In the former Kingdom of Afghanistan, Amir-i-Kabir was a title meaning "great prince" or "great commander." Lieutenant General is a military rank used in many countries. ... A Brigadier General, or one-star general, is the lowest rank of general officer in the United States and some other countries, ranking just above Colonel and just below Major General. ... Insignia of a United States Air Force Major General German Generalmajor Insignia Major General is a military rank used in many countries. ... Excavation of prehistoric sites by Louis Dupree, the University of Pennsylvania, the Smithsonian Institute and others suggests that early humans were living in what is now Afghanistan at least 50,000 years ago, and that farming communities in Afghanistan were among the earliest in the world. ...


Other uses

  • Amir-i-Il designates the head of an Il (tribe) in imperial Persia.
  • Emir is also a common Muslim male name for Arab and non-Arab Muslims (see also Azra), taken from Arabic just as the Western name Rex ("king") is borrowed from Latin. In Bosnia and Herzegovina female-name Emira - often interpreted as "princess" - is a derivative of male-name Emir.

Azra album cover (1980) Azra was a rock band from Zagreb, Croatia that was popular across former Yugoslavia in the 1980s. ... Arabic ( or just ) is the largest living member of the Semitic language family in terms of speakers. ... Latin is an ancient Indo-European language originally spoken in Latium, the region immediately surrounding Rome. ... Landsat image of Emirau Island Emirau Island, also called Emira, is an island in the Bismarck Archipelago located at . ...

See also

Specific emirates of note

Islamic titles The Emirs of Harrar are as follows: 1671 - 1700 — `Abd Allah I ibn `Ali 1700 - 1721 — Talha ibn `Abd Allah 1721 - 1732 — Abu Bakr I ibn `Abd Allah 1732 - 1733 — Khalaf ibn Abi Bakr 1733 - 1747 — Hamid ibn Abi Bakr 1747 - 1755 — Yusuf ibn... This is an (incomplete) list of emirs of Kuwait: The Sabah dynasty came to power in 1752, before which date the Bani Khalid tribe ruled the region. ... This is a list of emirs of Qatar: The emirs of Qatar are members of the Al-Thani dynasty and the state of Qtar was founded in 1868 by Muhammad bin Thani as a sheikdom. ...

Emirs in fiction: Amir al-Muminin (Arabic أمير المؤمنين) usually translated Commander of the Faithful or Prince of the Faithful (a better translation might be Leader of the Believers), is the Arabic style of Caliphs and other independent sovereign Muslim rulers that claim legitimacy from a community of Muslims. ... Bey is the Turkish word for chieftain, traditionally applied to the leaders of small tribal groups. ... For main article see: Caliphate Caliph is the head of state in a Caliphate, and the title for the leader of the Islamic Ummah, or global Islamic nation. ... This article or section does not adequately cite its references or sources. ... Mir, a Persian word (مير), derived from the Arabic title Emir or Amir (Arabic: أمير ), was adopted in many languages under Islamic influence, such as Urdu, and means leader of a group or tribe in Iran, Afghanistan and Pakistan. ... Mirza The title Mirza(ميرزا), from Persian languages during the Moghul Emperor times of India, means, literally, a Prince. ... For other uses, see Sheikh (disambiguation). ... Sultan (Arabic: سلطان) is an Islamic title, with several historical meanings. ...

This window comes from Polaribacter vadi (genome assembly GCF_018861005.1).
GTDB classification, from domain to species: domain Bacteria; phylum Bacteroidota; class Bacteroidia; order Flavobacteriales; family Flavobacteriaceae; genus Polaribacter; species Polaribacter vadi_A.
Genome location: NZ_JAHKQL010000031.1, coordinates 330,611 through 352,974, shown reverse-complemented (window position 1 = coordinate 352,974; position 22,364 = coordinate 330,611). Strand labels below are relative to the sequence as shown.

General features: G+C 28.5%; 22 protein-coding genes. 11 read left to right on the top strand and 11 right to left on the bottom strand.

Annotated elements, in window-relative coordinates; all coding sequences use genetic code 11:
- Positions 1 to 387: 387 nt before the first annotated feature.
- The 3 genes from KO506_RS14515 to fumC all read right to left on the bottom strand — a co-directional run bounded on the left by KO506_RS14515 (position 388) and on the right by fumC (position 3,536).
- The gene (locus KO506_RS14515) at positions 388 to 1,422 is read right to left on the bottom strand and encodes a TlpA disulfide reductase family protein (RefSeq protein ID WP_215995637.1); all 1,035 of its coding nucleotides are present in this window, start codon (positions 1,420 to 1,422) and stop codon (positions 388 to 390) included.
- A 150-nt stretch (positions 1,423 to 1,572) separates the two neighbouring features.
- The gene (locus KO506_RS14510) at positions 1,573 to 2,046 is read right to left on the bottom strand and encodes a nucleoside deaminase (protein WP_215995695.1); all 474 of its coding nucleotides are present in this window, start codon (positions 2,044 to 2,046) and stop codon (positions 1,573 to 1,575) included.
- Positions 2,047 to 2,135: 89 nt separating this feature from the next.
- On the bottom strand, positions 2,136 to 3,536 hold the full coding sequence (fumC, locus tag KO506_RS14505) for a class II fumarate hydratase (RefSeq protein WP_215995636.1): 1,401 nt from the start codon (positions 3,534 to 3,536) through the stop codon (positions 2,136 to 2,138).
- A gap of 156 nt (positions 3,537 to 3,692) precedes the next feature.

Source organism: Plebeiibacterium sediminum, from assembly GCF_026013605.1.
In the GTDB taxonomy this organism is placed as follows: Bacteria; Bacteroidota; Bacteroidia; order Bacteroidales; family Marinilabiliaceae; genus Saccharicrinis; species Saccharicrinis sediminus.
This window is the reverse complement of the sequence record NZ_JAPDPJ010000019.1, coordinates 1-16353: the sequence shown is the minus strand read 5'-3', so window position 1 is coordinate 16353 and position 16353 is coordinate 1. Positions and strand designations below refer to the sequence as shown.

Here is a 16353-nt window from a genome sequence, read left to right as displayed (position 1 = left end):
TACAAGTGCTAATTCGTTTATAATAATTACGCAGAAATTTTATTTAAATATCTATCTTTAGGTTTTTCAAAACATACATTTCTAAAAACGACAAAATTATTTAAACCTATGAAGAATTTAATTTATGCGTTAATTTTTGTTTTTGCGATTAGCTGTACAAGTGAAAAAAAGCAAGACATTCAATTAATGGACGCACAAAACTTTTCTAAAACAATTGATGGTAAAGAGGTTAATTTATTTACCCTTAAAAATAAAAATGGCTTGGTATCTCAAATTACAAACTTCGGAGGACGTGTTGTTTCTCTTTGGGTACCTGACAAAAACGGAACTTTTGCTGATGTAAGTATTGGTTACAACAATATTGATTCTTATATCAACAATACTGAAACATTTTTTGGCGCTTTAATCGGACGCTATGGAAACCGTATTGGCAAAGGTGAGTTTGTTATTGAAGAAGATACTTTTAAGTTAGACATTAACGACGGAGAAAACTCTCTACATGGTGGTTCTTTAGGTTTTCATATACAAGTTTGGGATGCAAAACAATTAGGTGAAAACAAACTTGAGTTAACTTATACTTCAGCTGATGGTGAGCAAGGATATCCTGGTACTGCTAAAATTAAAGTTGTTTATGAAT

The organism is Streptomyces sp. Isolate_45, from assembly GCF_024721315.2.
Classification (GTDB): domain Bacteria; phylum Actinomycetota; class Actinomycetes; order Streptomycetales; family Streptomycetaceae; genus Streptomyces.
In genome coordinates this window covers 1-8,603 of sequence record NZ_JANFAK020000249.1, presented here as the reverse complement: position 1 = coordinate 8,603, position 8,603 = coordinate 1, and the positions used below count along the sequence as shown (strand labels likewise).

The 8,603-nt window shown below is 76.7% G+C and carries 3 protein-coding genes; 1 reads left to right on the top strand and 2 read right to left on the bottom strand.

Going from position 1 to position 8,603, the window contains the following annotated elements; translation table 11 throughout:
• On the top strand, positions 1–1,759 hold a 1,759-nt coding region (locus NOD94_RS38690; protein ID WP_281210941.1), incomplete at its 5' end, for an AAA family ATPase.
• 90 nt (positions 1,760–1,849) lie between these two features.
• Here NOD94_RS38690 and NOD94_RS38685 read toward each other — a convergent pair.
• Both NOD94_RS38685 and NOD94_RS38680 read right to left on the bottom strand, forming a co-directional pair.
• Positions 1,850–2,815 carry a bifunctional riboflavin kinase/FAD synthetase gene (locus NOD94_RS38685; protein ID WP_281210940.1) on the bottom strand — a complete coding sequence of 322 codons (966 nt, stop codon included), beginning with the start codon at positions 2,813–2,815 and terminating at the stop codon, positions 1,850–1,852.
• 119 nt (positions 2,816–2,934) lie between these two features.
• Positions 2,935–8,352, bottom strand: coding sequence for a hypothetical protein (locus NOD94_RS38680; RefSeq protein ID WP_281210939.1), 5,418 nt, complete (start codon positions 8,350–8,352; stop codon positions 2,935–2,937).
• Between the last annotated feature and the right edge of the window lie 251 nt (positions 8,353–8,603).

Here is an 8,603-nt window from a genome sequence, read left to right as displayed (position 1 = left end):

Abdul Abulbul Amir is a folk song written in 1877 by Percy French and later set to music. ...

Sources and references

  1. ^ http://www.etymonline.com/index.php?search=amir&searchmode=none EtymologyOnLine
  • WorldStatesmen Here Religious Organisations - see also many present Muslim countries

  Results from FactBites:
 
Emir - ArticleWorld (319 words)
A good example is emir hadji, which is a leader of pilgrims bound for Mecca.
Emir is also a title of nobility, but seems one of less formal nature and is given in more loosely fit groups.
Amir is more of a title that is in the beginning of a title and Emir is one that is either added to a name or is part of a title in general.
  More results at FactBites »